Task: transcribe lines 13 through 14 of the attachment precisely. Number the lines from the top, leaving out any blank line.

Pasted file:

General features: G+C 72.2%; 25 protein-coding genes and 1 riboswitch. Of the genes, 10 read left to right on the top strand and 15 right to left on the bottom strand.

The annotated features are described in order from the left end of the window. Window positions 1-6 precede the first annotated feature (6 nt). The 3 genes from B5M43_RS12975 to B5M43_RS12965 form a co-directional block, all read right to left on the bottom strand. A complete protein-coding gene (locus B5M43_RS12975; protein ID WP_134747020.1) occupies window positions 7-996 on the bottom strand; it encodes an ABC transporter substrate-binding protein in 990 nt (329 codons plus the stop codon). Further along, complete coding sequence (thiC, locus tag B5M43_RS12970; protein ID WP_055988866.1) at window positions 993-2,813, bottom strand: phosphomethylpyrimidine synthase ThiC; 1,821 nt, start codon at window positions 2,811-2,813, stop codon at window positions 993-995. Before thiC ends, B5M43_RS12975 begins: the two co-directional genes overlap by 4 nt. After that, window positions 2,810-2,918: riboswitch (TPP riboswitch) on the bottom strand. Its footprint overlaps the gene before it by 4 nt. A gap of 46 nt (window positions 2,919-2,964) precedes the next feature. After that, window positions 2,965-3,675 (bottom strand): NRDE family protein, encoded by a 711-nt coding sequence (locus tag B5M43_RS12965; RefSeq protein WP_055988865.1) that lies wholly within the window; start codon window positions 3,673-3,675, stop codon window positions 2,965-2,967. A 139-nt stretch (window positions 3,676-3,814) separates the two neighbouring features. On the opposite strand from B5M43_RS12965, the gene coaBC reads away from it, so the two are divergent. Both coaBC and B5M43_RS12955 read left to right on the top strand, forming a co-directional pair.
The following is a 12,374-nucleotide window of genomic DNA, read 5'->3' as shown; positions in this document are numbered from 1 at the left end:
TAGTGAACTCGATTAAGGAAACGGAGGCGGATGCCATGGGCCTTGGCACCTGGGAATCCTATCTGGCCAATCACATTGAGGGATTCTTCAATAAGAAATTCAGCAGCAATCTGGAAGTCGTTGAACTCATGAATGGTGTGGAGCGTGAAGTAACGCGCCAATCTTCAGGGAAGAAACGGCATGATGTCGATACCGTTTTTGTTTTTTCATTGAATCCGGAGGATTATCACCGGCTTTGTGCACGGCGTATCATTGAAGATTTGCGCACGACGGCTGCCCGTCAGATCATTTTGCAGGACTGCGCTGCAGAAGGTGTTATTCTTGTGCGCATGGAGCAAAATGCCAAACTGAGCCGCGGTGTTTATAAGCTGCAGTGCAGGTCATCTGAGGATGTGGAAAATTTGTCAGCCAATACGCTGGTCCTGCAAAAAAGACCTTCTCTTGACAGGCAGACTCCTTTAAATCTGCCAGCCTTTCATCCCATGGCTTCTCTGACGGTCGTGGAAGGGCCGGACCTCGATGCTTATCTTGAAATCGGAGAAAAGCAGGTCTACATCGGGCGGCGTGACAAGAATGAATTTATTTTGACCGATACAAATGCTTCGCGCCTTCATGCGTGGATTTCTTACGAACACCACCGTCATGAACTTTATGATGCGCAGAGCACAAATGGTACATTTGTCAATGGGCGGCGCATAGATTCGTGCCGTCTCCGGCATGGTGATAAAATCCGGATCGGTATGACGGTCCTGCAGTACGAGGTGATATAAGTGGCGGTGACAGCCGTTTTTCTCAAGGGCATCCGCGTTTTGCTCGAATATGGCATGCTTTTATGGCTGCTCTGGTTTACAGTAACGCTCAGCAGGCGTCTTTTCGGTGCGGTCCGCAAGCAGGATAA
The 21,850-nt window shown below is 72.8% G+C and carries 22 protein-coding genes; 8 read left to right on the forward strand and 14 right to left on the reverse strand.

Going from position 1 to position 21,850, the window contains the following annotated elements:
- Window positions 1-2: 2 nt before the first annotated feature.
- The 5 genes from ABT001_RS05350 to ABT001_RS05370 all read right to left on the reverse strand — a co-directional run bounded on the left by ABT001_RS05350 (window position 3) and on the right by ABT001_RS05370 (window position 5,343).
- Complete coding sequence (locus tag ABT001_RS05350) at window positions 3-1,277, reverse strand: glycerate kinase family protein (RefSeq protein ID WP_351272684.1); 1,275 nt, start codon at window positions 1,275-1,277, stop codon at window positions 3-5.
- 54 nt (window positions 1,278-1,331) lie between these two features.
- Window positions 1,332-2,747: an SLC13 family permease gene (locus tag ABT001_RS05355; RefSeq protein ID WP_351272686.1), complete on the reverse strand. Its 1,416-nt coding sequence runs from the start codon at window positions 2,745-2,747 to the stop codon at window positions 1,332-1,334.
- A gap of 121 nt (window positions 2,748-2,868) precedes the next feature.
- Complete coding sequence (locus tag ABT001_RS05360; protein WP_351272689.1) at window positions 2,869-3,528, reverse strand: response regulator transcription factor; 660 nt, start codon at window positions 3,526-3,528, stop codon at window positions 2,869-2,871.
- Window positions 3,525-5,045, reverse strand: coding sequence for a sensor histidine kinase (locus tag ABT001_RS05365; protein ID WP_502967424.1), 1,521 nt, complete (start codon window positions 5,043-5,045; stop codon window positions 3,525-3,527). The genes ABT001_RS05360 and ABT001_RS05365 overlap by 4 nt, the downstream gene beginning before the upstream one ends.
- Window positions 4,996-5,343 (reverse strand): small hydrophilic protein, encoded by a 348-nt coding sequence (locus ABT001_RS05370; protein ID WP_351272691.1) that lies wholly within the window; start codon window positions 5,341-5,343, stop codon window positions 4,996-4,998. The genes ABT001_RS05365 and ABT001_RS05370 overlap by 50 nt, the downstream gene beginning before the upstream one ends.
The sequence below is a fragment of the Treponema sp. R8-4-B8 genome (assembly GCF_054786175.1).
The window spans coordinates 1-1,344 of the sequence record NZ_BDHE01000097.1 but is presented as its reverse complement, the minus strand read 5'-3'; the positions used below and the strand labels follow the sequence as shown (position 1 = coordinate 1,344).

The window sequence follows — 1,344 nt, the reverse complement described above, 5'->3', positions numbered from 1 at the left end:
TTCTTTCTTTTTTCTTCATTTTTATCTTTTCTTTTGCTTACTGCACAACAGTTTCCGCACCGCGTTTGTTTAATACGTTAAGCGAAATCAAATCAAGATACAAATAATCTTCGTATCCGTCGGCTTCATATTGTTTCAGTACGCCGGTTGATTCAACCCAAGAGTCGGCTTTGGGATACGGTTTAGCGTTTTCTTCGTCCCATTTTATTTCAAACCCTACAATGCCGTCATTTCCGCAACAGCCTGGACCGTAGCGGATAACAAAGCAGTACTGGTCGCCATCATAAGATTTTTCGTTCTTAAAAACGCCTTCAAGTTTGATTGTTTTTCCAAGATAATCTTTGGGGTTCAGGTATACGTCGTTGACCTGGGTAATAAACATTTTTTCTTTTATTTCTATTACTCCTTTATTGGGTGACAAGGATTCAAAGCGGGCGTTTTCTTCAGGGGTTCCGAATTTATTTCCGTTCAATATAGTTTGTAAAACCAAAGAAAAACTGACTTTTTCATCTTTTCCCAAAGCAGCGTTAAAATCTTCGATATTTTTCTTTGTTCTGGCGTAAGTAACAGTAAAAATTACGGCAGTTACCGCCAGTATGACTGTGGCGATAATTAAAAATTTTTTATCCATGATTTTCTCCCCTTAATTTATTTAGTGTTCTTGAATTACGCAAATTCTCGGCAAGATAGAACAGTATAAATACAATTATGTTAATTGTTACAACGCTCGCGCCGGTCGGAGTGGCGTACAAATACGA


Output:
- Complete coding sequence (locus tag ABT001_RS05360; protein WP_351272689.1) at window positions 2,869-3,528, reverse strand: response regulator transcription factor; 660 nt, start codon at window positions 3,526-3,528, stop codon at window positions 2,869-2,871.
- Window positions 3,525-5,045, reverse strand: coding sequence for a sensor histidine kinase (locus tag ABT001_RS05365; protein ID WP_502967424.1), 1,521 nt, complete (start codon window positions 5,043-5,045; stop codon window positions 3,525-3,527). The genes ABT001_RS05360 and ABT001_RS05365 overlap by 4 nt, the downstream gene beginning before the upstream one ends.